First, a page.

Far too soon for me, we find ourselves just a few blocks from Piazza del Duomo and on Via della Stufa, where Lisa lived out her married life in comfort and status, and raised her children. This pleasant street is almost literally in the backyard of Florence’s most renowned family, the Medicis.
Above: Cappelle Medici (Medici Chapels) and the Palazzo Medici Riccardini (the Medici family home) cast their shadows on Via della Stufa. While touring this area the day before on my own, I had passed by Via della Stufa without even noticing.
Below: Via della Stufa – of this door I am certain – restored since Lisa’s time but home of the Giocando family. Still today, this street is bright and inviting, but surprisingly quiet given its proximity to all things Medici.
Perpendicular to Via della Stufa is Sant’Orsola, the ruined eyesore which was the convent where the widowed Lisa, lived out her last years. For me, this final stop was most touching of all. Once a prestigious convent in Florence, Sant’Orsola housed 60 nuns at a time and throughout the years, hundreds of young Florentine women training to take their vows, including Lisa’s daughter. Widows of status could also choose to live out there days within Sant’Orsola’s walls, which is what Lisa did.
“Lisa’s mortal remains should lie [in the Basilica of Santissima Annunziata] with her husband’s, but she defied his wishes and chose a different resting place: the Monastero di Sant’Orsola, just a short block from her home on Via della Stufa,” writes Dianne. “I credit Lisa’s independent Gherardini spirit, which led her to end her days where she wanted — in a house of God, near her beloved daughter, sheltered from the cataclysms that had so often convulsed her city. She never left.”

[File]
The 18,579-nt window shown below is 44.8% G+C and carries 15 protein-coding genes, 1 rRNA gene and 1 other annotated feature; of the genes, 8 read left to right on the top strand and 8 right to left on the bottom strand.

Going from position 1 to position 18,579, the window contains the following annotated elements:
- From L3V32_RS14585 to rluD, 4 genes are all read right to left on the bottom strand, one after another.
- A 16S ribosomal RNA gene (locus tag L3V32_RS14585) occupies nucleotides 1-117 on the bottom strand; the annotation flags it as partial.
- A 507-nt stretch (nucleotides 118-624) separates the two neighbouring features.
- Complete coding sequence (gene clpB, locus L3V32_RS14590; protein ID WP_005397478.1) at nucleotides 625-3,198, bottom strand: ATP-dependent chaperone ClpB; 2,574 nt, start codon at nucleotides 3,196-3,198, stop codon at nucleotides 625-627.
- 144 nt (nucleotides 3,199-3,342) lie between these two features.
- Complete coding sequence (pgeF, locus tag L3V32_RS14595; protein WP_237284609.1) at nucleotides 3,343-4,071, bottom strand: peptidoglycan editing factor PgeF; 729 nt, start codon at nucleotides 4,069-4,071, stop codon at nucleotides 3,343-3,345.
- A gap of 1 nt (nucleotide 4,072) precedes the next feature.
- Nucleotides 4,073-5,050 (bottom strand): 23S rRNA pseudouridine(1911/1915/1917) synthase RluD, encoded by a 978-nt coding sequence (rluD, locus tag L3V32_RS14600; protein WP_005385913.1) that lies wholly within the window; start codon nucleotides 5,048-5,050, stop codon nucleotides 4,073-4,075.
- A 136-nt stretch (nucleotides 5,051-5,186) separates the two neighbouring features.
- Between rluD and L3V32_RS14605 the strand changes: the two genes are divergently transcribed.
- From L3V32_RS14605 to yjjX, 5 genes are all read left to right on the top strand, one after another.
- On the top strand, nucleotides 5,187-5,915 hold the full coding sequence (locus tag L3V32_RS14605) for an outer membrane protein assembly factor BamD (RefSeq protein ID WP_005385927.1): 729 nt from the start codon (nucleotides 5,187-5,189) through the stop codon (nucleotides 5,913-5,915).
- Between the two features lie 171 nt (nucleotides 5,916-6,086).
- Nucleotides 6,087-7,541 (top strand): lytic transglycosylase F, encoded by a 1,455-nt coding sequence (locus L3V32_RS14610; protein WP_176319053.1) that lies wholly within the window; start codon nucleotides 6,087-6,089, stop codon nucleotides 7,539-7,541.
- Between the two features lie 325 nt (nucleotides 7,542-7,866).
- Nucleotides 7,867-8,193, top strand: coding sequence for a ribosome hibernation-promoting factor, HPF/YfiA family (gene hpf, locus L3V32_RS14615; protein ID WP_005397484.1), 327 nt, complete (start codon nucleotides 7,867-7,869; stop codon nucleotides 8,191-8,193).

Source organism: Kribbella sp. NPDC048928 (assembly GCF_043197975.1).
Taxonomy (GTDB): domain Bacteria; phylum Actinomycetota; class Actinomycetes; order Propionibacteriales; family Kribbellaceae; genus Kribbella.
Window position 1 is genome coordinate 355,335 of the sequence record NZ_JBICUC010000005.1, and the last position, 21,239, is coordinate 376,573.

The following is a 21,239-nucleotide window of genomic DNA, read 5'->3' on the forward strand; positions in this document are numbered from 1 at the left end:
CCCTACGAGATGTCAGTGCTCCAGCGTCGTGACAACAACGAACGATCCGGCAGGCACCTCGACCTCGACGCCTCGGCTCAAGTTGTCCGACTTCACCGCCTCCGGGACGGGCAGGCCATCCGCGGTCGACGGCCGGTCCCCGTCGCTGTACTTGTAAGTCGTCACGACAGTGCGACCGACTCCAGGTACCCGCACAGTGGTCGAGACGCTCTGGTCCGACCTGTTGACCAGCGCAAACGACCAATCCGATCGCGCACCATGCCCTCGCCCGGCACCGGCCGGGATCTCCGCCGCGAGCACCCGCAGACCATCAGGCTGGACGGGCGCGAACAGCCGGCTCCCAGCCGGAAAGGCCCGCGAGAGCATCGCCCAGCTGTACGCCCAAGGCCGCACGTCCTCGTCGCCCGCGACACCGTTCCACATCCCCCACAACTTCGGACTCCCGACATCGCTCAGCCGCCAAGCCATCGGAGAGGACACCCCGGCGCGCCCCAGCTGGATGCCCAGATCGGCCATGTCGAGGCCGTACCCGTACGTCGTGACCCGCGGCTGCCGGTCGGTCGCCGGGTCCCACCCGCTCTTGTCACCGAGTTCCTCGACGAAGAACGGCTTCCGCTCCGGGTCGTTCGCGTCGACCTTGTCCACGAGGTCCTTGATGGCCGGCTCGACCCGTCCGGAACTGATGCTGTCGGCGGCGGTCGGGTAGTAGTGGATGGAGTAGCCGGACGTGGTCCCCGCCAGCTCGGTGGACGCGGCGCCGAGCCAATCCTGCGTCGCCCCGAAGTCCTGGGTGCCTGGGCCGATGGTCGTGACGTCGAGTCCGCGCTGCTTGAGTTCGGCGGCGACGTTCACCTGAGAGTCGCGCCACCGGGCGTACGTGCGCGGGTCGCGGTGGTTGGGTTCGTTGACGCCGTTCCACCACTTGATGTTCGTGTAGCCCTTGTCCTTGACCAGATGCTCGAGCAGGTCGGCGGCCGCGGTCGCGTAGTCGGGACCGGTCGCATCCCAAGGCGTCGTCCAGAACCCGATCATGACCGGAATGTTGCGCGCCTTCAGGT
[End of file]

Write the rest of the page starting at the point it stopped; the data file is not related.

In a city glittering with Renaissance treasures, Sant’Orsola’s sheer ugliness is, in my opinion, unacceptable and heartbreaking. Still, the tour ends and my heart is full, from seeing a city I love through the eyes of the woman behind the most recognizable smile in all of history, with the author who captured Lisa’s humanity with eloquence.
Lisa from Florence — daughter, wife, mother — who possibly never saw her infamous portrait finished. Lisa from Florence, who likely had no idea that she would be known the world over and centuries after her death as Mona Lisa. Lisa from Florence, in Dianne’s words, “una donna vera (a real woman).”
Stacy di Anna with Dianne Hales ❤ A great start to an unforgettable day.